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Press Release
October 30, 2008

National Archives Presents Free Public Programs in November Related to the Treaty of Paris

New Exhibition "1783:  Subject or Citizen" Celebrates Treaty’s 225th Anniversary

Washington, DC…In November, the National Archives will present a series of public programs inspired by the new exhibition 1783:  Subject or Citizen? running through January 25, 2009, in the Lawrence F. O’Brien Gallery. These programs include a special Treaty of Paris Family Day, a film screening, and two author lectures. All events are free and open to the public, and will be held at the National Archives Building, which is fully accessible. Please use the National Archives Building Special Events entrance on the corner of 7th Street and Constitution Avenue.

North of the Border:  The Counter Revolution
Wednesday, November 12, at 7:00PM, William G. McGowan Theater

Join James Laxer, professor of political science at York University in Toronto as he discusses his book The Border. At the end of the Revolutionary War, tens of thousands of loyalists departed from the newly created United States of America, many of them going to the remaining British colonies in North America, which now compose parts of Canada. The American Revolution was a turning point for both the United States and Canada. The Canadian-American border is more than the meeting point between a super-power and its friendly northern neighbor. It distinguishes those who took one path out of the American Revolution from those who took another. This program is presented in partnership with the Embassy of Canada.

Treaty of Paris Family Day
Saturday, November 15, noon to 3:00PM, Presidential Conference Rooms

Discover the Treaty of Paris with hands-on activities that celebrate the newly formed United States of America.

  • Sign and seal the Treaty of Paris
  • Decipher Thomas Jefferson’s map code
  • Dress in colonial costume and declare George Washington’s farewell address to the Continental Army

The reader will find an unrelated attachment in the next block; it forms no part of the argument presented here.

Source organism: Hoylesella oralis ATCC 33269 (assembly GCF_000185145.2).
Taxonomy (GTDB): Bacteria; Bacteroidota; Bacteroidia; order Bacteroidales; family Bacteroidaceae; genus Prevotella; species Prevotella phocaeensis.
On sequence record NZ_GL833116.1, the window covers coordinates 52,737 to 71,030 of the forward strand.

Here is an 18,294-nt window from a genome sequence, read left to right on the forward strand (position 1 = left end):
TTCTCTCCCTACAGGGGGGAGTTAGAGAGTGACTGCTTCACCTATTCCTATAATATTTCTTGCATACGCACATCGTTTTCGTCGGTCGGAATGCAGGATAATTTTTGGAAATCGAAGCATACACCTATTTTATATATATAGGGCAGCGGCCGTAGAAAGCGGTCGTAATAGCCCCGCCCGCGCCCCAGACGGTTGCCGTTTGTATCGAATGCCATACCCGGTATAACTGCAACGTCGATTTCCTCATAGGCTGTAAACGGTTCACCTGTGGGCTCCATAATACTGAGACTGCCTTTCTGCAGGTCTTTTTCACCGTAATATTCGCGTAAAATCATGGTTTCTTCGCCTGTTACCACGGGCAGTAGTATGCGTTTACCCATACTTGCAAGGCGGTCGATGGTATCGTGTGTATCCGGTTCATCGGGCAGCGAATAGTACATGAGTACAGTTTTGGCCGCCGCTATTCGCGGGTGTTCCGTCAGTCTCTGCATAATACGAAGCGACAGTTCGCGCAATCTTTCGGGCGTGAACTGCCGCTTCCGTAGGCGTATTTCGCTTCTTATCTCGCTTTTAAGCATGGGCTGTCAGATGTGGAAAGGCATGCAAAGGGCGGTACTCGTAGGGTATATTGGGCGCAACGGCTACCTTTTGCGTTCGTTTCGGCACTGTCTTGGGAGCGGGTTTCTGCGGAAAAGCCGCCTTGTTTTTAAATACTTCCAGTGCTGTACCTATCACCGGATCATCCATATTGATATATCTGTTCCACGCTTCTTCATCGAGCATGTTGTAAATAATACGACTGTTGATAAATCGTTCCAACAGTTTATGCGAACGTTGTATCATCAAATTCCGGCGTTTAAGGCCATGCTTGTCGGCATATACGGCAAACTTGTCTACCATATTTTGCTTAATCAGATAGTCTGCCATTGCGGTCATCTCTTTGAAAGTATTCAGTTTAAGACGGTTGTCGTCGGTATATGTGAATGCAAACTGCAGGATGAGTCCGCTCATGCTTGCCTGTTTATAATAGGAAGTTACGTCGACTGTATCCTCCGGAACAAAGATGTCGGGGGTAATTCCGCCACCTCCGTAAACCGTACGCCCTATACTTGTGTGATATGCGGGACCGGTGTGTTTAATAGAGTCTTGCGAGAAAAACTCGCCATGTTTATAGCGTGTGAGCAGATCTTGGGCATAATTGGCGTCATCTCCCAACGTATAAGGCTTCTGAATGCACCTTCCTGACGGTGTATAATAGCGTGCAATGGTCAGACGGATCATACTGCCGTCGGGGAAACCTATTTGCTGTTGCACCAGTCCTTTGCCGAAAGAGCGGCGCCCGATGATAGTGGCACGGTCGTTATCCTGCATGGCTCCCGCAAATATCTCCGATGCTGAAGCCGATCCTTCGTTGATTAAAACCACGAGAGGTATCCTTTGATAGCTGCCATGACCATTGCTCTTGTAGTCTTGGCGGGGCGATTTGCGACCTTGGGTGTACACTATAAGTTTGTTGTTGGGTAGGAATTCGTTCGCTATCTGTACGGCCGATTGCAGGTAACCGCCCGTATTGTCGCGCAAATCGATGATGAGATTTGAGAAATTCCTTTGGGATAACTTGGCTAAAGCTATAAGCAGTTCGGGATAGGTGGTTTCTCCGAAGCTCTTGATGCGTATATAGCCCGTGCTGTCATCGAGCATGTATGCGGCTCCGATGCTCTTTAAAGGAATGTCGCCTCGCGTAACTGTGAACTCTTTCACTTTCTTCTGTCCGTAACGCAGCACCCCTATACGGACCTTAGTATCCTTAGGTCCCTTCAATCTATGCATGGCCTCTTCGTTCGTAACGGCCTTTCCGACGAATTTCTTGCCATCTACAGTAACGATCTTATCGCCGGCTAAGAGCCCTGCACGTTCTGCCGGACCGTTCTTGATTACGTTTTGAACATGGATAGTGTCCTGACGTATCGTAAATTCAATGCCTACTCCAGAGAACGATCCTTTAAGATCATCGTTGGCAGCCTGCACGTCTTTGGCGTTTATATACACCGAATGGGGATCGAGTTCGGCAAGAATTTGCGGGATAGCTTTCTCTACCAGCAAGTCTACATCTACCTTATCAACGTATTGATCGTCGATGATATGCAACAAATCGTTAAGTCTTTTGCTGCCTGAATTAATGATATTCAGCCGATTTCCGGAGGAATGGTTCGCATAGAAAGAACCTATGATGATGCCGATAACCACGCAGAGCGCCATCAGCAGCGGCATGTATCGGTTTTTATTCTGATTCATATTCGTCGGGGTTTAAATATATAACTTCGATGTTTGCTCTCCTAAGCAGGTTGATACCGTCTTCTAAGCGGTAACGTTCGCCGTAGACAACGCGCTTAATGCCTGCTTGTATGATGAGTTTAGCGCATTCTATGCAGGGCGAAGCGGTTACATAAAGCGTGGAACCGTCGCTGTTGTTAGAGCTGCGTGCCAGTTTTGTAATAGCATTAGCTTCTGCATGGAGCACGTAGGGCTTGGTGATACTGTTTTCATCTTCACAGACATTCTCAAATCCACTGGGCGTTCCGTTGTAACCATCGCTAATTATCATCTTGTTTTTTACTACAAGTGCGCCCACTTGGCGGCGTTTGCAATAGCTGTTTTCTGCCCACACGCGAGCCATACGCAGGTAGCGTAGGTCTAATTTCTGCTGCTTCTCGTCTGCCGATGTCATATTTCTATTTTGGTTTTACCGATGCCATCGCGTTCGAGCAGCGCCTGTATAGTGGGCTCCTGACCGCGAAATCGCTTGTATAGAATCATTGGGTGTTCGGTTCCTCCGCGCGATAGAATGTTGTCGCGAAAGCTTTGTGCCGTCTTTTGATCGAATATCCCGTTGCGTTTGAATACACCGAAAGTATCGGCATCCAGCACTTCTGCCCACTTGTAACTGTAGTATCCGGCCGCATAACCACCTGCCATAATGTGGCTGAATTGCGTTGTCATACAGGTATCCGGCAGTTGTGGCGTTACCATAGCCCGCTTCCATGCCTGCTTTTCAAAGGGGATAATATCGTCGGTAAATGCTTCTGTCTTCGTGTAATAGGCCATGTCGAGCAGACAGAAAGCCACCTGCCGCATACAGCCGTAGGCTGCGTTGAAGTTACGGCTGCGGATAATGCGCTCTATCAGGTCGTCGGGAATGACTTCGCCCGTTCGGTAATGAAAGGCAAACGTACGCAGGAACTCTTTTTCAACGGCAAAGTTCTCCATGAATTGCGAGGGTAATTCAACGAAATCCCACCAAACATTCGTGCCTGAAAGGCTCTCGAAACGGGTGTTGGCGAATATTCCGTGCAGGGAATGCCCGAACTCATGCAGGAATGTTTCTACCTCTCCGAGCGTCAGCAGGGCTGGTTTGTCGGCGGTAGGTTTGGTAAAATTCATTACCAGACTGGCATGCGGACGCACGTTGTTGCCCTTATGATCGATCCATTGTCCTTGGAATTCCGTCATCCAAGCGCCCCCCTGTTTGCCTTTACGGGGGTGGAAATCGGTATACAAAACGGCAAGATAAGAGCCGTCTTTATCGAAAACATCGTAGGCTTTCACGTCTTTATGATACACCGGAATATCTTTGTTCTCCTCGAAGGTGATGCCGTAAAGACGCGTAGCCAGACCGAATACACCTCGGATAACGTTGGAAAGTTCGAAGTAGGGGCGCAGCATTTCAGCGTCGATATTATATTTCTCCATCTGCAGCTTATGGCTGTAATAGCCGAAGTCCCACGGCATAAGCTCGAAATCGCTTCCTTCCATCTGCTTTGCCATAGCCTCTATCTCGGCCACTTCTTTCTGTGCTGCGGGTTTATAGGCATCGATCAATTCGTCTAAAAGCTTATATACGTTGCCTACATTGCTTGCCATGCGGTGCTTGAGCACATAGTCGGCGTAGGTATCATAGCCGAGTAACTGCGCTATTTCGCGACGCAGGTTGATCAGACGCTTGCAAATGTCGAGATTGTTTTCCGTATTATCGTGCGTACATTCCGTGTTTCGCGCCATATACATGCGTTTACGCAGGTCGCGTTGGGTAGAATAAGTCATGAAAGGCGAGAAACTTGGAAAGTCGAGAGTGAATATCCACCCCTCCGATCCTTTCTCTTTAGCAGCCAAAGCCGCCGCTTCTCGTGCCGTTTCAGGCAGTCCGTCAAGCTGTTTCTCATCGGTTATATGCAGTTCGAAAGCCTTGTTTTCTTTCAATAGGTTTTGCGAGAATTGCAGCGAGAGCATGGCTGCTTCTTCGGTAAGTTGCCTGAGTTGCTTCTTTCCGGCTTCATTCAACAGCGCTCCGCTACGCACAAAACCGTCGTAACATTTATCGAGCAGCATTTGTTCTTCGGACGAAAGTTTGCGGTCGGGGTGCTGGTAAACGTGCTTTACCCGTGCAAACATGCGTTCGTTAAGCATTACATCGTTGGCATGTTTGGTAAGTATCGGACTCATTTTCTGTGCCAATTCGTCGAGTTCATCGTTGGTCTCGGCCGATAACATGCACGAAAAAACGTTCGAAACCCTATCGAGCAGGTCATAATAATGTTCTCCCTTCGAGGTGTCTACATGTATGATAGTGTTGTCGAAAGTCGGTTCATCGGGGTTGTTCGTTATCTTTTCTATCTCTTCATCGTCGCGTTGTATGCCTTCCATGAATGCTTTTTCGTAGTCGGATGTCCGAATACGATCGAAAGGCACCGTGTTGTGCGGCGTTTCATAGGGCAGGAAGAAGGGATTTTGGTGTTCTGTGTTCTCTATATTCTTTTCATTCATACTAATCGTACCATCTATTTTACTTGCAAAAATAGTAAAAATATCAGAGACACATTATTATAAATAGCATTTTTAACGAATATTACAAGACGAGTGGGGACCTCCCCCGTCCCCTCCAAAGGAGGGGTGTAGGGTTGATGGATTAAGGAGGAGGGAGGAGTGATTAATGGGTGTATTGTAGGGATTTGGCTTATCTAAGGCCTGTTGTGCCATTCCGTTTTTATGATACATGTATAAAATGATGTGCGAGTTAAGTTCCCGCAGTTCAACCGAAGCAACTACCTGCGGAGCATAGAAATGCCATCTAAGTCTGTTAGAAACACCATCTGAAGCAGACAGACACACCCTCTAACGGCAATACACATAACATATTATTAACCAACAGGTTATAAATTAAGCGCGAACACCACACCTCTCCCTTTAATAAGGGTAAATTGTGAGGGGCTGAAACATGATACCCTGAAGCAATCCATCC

• Meet Gen. George Washington and signers of the Treaty of Paris
  • Listen to early American music performed by Judy Cook
  • Meet representatives from the Embassy of Canada
  • Visit the Document Exploration Station in the Boeing Learning Center

Treaty of Paris Film Series: Johnny Tremain
Saturday, November 15, at 3:00PM, William G. McGowan Theater

This film series features Hollywood’s depiction of the events leading up to and during the Revolutionary War and the postwar westward expansion enabled by the Treaty of Paris. The highly acclaimed novel by Esther Forbes provides the basis for this stirring Disney film about a young Boston silversmith apprentice and his involvement in America’s fight for independence. Directed by Robert Stevenson. Rated G. (1957, 80 minutes)

Forgotten Patriots: The Untold Story of American Prisoners During the Revolutionary War  Wednesday, November 19, at noon, Jefferson Room
Between 1775 and 1783, some 200,000 Americans took up arms against the British Crown. Just over 6,800 of those men died in battle. About 25,000 became prisoners of war. Most of these patriots were confined in New York City under conditions so atrocious that at least 17,500 perished from disease in the overcrowded, makeshift collection of prisons. Join us as author Edwin Burrows discusses Forgotten Patriots, the first-ever account of what took place in the British prisons. A book signing will follow the program.

For information on National Archives Public Programs, call (202) 357-5000, or view the Calendar of Events online.

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For Press information, contact the National Archives Public Affairs staff at (202) 357-5300.

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